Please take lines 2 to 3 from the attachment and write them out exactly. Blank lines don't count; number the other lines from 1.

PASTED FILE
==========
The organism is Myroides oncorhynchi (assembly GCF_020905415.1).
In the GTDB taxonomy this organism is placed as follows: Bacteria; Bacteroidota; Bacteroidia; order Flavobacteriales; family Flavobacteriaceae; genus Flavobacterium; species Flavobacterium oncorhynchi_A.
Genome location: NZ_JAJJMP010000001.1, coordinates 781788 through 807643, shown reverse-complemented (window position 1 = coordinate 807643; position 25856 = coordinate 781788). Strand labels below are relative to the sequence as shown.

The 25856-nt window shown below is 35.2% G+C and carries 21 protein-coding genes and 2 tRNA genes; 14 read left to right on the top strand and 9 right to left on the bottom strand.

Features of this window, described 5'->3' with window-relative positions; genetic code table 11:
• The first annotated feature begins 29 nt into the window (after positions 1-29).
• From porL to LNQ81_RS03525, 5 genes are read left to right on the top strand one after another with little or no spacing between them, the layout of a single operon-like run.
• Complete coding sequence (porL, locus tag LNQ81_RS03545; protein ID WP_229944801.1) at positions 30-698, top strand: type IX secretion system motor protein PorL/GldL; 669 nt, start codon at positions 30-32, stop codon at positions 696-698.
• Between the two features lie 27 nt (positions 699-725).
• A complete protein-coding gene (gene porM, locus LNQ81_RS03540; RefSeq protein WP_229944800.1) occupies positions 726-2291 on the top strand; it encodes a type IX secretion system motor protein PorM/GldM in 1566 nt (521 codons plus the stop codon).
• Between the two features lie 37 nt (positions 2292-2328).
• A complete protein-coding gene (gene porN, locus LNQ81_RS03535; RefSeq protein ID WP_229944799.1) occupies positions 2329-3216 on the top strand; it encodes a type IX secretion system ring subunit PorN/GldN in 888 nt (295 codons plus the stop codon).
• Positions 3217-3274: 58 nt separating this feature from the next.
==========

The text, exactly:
In the GTDB taxonomy this organism is placed as follows: Bacteria; Bacteroidota; Bacteroidia; order Flavobacteriales; family Flavobacteriaceae; genus Flavobacterium; species Flavobacterium oncorhynchi_A.
Genome location: NZ_JAJJMP010000001.1, coordinates 781788 through 807643, shown reverse-complemented (window position 1 = coordinate 807643; position 25856 = coordinate 781788). Strand labels below are relative to the sequence as shown.